Two lawmakers say Google’s stance on refusing to run paid ads for pro-hunting groups steps on centuries of the country’s hunting legacy.
U.S. Sen. Steve Daines and U.S. Rep. Greg Gianforte, both Montana Republicans, penned a letter to Google CEO Sundar Pichai, demanding the multinational tech company reverse its ban on hunting advertising. The letter came after Google told the Rocky Mountain Elk Foundation, a Montana-based conservation group that supports elk hunting and the American hunting heritage, that it could not buy advertising as it violated the company’s policy.
“Google Ads’ justification was that these promotions are considered ‘animal cruelty’ despite the fact that hunting is a core part of our natural heritage, a major component in environmental and wildlife conservation, and an integral part of our outdoor economy,” says the letter.
The lawmakers demanded Google reverse the prohibition and requested the tech giant “reexamine their policy interpretations on prohibiting hunting promotions.” The letter went on to request a “meeting to discuss the importance of Montana’s and the United States’ hunting heritage.”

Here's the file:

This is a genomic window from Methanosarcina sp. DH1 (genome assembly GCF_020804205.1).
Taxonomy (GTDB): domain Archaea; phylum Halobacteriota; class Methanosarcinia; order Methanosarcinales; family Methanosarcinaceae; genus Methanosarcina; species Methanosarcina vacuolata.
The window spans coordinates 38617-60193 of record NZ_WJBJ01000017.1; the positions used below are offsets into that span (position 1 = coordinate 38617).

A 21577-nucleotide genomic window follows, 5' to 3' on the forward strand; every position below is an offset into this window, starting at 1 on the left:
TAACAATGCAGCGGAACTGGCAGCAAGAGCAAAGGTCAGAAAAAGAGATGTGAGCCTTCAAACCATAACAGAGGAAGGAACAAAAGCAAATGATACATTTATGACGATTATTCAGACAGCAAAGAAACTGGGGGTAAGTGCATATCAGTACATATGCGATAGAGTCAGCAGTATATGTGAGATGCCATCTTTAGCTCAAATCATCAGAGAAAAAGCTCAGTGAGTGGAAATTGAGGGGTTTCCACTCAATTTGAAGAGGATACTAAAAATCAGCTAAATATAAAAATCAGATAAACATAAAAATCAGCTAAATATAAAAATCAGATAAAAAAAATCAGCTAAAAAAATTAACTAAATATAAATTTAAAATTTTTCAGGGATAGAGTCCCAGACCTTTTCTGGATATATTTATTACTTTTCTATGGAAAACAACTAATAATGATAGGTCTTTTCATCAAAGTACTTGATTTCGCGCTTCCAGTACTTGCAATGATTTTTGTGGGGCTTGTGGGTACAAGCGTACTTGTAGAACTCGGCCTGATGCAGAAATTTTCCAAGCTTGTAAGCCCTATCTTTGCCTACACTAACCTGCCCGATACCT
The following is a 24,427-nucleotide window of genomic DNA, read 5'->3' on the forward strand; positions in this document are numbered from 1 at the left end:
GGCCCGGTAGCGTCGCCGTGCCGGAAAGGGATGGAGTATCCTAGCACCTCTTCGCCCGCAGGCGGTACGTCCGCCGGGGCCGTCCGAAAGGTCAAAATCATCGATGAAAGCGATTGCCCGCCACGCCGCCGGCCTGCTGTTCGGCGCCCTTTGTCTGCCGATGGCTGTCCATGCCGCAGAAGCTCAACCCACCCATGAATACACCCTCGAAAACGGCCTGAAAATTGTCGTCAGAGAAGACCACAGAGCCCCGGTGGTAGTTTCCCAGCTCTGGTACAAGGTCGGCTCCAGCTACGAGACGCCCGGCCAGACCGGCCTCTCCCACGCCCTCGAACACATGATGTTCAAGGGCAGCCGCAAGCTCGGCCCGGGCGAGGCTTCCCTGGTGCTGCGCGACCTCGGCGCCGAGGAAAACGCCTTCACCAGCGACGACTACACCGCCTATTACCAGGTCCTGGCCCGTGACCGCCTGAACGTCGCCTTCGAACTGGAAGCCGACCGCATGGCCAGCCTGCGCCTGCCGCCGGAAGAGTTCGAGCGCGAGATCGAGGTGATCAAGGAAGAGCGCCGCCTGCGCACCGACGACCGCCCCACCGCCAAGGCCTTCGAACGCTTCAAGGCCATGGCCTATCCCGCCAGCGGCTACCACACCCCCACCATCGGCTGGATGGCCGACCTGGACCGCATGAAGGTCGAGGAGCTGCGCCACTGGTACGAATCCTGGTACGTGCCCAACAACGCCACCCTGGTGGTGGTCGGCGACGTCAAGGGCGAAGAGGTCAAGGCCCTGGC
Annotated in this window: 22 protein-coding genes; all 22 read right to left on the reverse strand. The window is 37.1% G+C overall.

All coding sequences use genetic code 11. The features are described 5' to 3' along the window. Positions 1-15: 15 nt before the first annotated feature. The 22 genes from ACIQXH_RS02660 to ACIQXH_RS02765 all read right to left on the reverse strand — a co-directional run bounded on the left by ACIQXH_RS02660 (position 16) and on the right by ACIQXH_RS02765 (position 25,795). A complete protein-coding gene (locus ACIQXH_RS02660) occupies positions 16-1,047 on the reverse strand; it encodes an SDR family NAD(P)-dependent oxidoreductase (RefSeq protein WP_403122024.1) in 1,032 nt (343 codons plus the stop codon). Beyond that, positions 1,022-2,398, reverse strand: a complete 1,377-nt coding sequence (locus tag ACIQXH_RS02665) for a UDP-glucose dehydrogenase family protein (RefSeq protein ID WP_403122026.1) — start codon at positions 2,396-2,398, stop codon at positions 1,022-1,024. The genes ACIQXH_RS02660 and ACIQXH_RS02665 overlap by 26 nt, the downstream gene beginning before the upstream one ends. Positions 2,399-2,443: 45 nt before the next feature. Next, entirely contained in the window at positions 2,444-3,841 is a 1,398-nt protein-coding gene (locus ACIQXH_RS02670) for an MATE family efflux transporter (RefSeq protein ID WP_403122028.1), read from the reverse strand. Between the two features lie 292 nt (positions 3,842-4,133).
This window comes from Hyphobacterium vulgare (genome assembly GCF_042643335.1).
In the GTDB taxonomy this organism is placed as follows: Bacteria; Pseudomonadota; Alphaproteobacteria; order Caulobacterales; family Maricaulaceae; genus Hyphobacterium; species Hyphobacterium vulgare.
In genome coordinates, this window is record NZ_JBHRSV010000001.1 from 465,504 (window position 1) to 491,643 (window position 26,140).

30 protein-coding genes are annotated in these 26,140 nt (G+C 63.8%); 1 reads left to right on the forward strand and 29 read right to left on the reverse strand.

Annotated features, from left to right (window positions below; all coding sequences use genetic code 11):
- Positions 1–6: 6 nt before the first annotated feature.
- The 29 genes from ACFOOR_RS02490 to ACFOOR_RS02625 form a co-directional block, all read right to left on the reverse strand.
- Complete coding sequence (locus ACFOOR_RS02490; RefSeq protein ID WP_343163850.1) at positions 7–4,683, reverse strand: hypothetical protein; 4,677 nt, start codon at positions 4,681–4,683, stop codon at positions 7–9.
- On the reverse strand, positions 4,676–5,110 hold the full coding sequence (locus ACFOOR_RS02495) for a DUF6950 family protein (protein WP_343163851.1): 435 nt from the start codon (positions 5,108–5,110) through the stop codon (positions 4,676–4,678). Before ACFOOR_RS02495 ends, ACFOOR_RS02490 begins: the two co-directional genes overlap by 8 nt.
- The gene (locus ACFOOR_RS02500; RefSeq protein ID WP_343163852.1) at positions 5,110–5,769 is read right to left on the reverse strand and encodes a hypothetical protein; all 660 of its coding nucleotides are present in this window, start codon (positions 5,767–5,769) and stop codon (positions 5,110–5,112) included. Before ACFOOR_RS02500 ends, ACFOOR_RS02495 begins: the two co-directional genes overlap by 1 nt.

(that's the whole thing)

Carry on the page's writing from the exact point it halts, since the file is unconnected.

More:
The latest National Survey of Fishing, Hunting, and Wildlife-Associated Recreation, compiled by the federal government every five years since 1955, counted a population of least 11.4 million hunters in the country. These sportsmen, in turn, pumped $25.6 billion into the economy in 2016. Federal Pittman-Robertson funds collected from gun and ammo sales translated into over $600 million made available to state wildlife agencies in 2019 alone.